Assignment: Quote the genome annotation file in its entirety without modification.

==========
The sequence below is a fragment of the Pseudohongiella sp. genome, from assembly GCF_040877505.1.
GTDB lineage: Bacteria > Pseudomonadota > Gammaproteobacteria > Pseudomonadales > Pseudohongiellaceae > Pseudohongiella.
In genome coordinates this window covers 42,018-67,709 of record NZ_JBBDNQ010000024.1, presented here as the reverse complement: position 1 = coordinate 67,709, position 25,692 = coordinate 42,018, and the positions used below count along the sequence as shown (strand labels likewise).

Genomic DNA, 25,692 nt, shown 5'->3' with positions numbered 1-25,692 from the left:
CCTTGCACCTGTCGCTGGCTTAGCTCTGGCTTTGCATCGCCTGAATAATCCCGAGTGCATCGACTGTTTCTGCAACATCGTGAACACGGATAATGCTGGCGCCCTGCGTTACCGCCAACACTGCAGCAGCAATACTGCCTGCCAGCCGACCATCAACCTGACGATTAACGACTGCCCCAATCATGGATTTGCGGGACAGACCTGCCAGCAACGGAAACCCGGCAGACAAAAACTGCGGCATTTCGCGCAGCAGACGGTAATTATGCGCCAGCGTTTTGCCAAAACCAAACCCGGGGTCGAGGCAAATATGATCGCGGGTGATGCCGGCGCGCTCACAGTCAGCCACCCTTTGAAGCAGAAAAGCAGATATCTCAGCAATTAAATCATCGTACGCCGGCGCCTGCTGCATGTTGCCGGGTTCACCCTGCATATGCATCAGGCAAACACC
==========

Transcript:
The sequence below is a fragment of the Pseudohongiella sp. genome, from assembly GCF_040877505.1.
GTDB lineage: Bacteria > Pseudomonadota > Gammaproteobacteria > Pseudomonadales > Pseudohongiellaceae > Pseudohongiella.
In genome coordinates this window covers 42,018-67,709 of record NZ_JBBDNQ010000024.1, presented here as the reverse complement: position 1 = coordinate 67,709, position 25,692 = coordinate 42,018, and the positions used below count along the sequence as shown (strand labels likewise).

Genomic DNA, 25,692 nt, shown 5'->3' with positions numbered 1-25,692 from the left:
CCTTGCACCTGTCGCTGGCTTAGCTCTGGCTTTGCATCGCCTGAATAATCCCGAGTGCATCGACTGTTTCTGCAACATCGTGAACACGGATAATGCTGGCGCCCTGCGTTACCGCCAACACTGCAGCAGCAATACTGCCTGCCAGCCGACCATCAACCTGACGATTAACGACTGCCCCAATCATGGATTTGCGGGACAGACCTGCCAGCAACGGAAACCCGGCAGACAAAAACTGCGGCATTTCGCGCAGCAGACGGTAATTATGCGCCAGCGTTTTGCCAAAACCAAACCCGGGGTCGAGGCAAATATGATCGCGGGTGATGCCGGCGCGCTCACAGTCAGCCACCCTTTGAAGCAGAAAAGCAGATATCTCAGCAATTAAATCATCGTACGCCGGCGCCTGCTGCATGTTGCCGGGTTCACCCTGCATATGCATCAGGCAAACACC